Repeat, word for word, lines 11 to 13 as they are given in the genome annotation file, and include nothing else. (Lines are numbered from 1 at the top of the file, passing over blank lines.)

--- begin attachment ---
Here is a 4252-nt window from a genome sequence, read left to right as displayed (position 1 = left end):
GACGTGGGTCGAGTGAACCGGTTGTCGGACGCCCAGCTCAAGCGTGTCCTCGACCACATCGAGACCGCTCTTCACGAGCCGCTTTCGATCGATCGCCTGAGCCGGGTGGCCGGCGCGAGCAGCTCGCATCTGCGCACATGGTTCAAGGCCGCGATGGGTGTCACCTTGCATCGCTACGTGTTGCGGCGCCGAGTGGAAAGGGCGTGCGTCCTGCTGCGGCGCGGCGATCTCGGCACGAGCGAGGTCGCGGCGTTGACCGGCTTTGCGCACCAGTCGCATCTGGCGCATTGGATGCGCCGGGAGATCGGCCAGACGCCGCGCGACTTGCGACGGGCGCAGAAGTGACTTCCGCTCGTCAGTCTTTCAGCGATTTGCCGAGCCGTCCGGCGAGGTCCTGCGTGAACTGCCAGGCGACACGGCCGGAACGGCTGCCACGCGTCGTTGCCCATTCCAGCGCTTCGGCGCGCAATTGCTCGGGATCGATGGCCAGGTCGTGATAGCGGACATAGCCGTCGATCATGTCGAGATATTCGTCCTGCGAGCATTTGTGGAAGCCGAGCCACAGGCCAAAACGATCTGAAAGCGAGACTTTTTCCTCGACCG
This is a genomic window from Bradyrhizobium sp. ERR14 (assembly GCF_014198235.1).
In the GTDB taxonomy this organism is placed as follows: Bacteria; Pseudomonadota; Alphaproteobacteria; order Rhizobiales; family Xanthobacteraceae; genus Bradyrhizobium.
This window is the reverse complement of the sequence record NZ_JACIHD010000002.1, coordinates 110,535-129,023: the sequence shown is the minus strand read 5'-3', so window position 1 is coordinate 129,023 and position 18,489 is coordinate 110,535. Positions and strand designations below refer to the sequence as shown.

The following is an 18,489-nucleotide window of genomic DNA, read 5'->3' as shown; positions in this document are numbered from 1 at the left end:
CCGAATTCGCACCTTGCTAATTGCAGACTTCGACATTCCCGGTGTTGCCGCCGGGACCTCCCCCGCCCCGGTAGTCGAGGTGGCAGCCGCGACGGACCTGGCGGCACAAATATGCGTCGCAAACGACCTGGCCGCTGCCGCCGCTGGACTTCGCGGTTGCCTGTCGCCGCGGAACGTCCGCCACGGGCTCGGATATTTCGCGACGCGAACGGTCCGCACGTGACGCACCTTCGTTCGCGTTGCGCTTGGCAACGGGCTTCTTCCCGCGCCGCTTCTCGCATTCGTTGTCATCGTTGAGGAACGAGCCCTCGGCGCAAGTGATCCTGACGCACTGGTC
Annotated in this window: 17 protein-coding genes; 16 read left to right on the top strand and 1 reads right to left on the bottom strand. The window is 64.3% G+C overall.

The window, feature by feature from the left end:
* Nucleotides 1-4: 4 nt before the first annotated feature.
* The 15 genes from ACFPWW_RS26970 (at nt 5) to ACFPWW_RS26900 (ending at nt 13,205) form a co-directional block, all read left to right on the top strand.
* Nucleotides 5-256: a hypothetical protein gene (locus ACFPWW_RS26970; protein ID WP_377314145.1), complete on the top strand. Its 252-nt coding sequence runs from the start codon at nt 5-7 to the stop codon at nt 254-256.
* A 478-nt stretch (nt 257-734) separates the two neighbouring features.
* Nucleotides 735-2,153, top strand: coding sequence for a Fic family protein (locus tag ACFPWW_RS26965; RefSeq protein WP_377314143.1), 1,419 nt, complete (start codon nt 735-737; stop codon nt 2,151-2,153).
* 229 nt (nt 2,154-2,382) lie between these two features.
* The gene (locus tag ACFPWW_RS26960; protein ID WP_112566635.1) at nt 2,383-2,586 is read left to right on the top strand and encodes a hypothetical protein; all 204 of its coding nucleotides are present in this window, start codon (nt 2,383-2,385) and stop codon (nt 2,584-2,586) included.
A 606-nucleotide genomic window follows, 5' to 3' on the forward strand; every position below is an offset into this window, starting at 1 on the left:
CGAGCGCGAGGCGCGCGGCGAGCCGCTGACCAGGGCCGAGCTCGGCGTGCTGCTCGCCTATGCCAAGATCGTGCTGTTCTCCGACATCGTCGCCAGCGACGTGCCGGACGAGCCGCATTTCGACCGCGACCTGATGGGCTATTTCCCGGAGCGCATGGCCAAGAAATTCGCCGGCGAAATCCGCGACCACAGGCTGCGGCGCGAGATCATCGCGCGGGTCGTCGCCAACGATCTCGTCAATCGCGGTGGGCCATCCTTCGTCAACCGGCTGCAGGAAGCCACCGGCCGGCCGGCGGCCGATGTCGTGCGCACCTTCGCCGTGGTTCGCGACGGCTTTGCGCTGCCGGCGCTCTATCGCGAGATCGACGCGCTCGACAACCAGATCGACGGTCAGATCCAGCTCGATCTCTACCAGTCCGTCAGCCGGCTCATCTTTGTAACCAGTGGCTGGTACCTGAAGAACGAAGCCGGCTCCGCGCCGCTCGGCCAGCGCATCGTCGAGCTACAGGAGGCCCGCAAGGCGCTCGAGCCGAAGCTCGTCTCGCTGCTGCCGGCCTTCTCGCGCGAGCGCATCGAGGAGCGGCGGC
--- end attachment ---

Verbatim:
* The 15 genes from ACFPWW_RS26970 (at nt 5) to ACFPWW_RS26900 (ending at nt 13,205) form a co-directional block, all read left to right on the top strand.
* Nucleotides 5-256: a hypothetical protein gene (locus ACFPWW_RS26970; protein ID WP_377314145.1), complete on the top strand. Its 252-nt coding sequence runs from the start codon at nt 5-7 to the stop codon at nt 254-256.
* A 478-nt stretch (nt 257-734) separates the two neighbouring features.